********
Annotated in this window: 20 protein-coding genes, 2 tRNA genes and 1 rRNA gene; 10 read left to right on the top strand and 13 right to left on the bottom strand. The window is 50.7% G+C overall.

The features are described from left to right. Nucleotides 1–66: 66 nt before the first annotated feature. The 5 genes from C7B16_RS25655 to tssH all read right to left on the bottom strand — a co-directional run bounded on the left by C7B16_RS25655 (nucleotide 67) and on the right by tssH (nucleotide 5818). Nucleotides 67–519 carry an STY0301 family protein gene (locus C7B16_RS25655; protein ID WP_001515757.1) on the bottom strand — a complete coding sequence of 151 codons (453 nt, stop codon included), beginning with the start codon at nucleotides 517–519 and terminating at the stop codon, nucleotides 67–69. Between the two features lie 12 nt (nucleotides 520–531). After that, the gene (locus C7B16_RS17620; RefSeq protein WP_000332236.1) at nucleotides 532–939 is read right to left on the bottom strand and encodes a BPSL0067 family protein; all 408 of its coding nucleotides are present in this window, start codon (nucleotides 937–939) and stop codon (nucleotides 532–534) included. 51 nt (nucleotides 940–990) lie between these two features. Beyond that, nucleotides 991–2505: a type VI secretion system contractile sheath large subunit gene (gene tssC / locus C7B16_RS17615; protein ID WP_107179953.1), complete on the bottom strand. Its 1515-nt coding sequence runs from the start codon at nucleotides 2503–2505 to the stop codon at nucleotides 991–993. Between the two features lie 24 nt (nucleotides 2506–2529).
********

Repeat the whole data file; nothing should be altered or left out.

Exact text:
Annotated in this window: 20 protein-coding genes, 2 tRNA genes and 1 rRNA gene; 10 read left to right on the top strand and 13 right to left on the bottom strand. The window is 50.7% G+C overall.

The features are described from left to right. Nucleotides 1–66: 66 nt before the first annotated feature. The 5 genes from C7B16_RS25655 to tssH all read right to left on the bottom strand — a co-directional run bounded on the left by C7B16_RS25655 (nucleotide 67) and on the right by tssH (nucleotide 5818). Nucleotides 67–519 carry an STY0301 family protein gene (locus C7B16_RS25655; protein ID WP_001515757.1) on the bottom strand — a complete coding sequence of 151 codons (453 nt, stop codon included), beginning with the start codon at nucleotides 517–519 and terminating at the stop codon, nucleotides 67–69. Between the two features lie 12 nt (nucleotides 520–531). After that, the gene (locus C7B16_RS17620; RefSeq protein WP_000332236.1) at nucleotides 532–939 is read right to left on the bottom strand and encodes a BPSL0067 family protein; all 408 of its coding nucleotides are present in this window, start codon (nucleotides 937–939) and stop codon (nucleotides 532–534) included. 51 nt (nucleotides 940–990) lie between these two features. Beyond that, nucleotides 991–2505: a type VI secretion system contractile sheath large subunit gene (gene tssC / locus C7B16_RS17615; protein ID WP_107179953.1), complete on the bottom strand. Its 1515-nt coding sequence runs from the start codon at nucleotides 2503–2505 to the stop codon at nucleotides 991–993. Between the two features lie 24 nt (nucleotides 2506–2529).